The recent document about possible introduction of VXSLV Silver Volatility Futures and Options prompted me to revisit history of listed volatility products. At this time there are only three actively traded volatility products in the world: VIX in the US, VSTOXX in Europe, and RTSVX (usd-denominated!) in Russia.
VSTOXX futures volume has been increasing, however options volume is experiencing some growing pains. Eurex is planning for different ways to boost options volume.
RTSVX volatility futures were listed in the late May 2011, and had a strong start. Unfortunately it seems that trading activity has been falling since the latest economic crisis, probably because some shorts were blown out of their positions when the index rose from 26 to 71 in August (including a heart-attack inducing intraday high of 112 on 8/9, although that was probably just a bad print) No options are planned at this point.
There are few products that are not actively traded, and at this point are set for delisting:
OIV - Nymex Crude Oil volatility derivatives listed on CME. Both futures and options are listed, but there is absolutely no trading activity.
GIV - Comex Gold volatility derivatives, also on CME, also no trading at all.
GVZ - Gold volatility futures are options introduced in April of this year on CBOE, despite a promising début have not traded at all in the last few months.
There are also a few products in the works:
CME has been planning to list two CBOT-based indexes - SIV on soybeans and CIV on corn in the first quarter of 2011, but obviously these have been postponed because of the failure of their other volatility products.
Osaka Securities Exchange announced few weeks ago concrete plans to introduce volatility futures on VNKY Nikkei Volatility Index in the Q1 2012.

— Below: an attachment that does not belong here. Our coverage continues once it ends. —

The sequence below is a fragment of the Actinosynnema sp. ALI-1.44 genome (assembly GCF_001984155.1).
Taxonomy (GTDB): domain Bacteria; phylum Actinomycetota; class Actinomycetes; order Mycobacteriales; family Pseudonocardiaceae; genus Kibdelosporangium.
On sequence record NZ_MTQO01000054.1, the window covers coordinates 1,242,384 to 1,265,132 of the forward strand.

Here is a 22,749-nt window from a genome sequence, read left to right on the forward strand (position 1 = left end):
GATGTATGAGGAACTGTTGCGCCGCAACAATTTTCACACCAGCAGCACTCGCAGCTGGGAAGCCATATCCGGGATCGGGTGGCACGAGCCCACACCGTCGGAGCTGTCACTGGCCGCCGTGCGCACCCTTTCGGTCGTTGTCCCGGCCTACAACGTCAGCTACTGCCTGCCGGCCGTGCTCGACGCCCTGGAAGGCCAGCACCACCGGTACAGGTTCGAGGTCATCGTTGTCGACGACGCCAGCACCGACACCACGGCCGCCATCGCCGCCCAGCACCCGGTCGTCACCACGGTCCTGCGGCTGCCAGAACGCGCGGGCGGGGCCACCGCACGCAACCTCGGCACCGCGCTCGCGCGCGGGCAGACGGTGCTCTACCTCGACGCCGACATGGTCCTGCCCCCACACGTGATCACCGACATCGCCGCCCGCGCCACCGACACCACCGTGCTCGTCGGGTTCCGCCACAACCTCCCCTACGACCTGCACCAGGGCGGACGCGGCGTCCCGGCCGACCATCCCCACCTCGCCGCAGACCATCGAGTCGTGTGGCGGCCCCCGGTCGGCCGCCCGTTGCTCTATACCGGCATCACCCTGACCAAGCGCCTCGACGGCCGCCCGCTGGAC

Australian Securities Exchange released product specifications and solicited comments from financial community regarding volatility futures and options on ASX 200 VIX Index. According to a private conversation with exchange representative they are looking for committed market makers in the product, in order to insure trading interest and liquidity.
India VIX - NSE started real-time dissemination of their volatility index in July 2010. According to some regulation there was year-long wait period before derivatives could be launched, and since NSE did not announce anything in July 2011 I assume there are no concrete plans for the product.
Hang-Seng Indexes Company announced some technical changes to calculation of VHSI - HSI Volatility Index. I am speculating that there is usually no reason to change index methodology unless the exchange is planning to do something, and it may indicate the first step toward Hong-Kong volatility derivatives.
For a complete list of volatility products and indexes visit Volatility Indexes and ETFs page.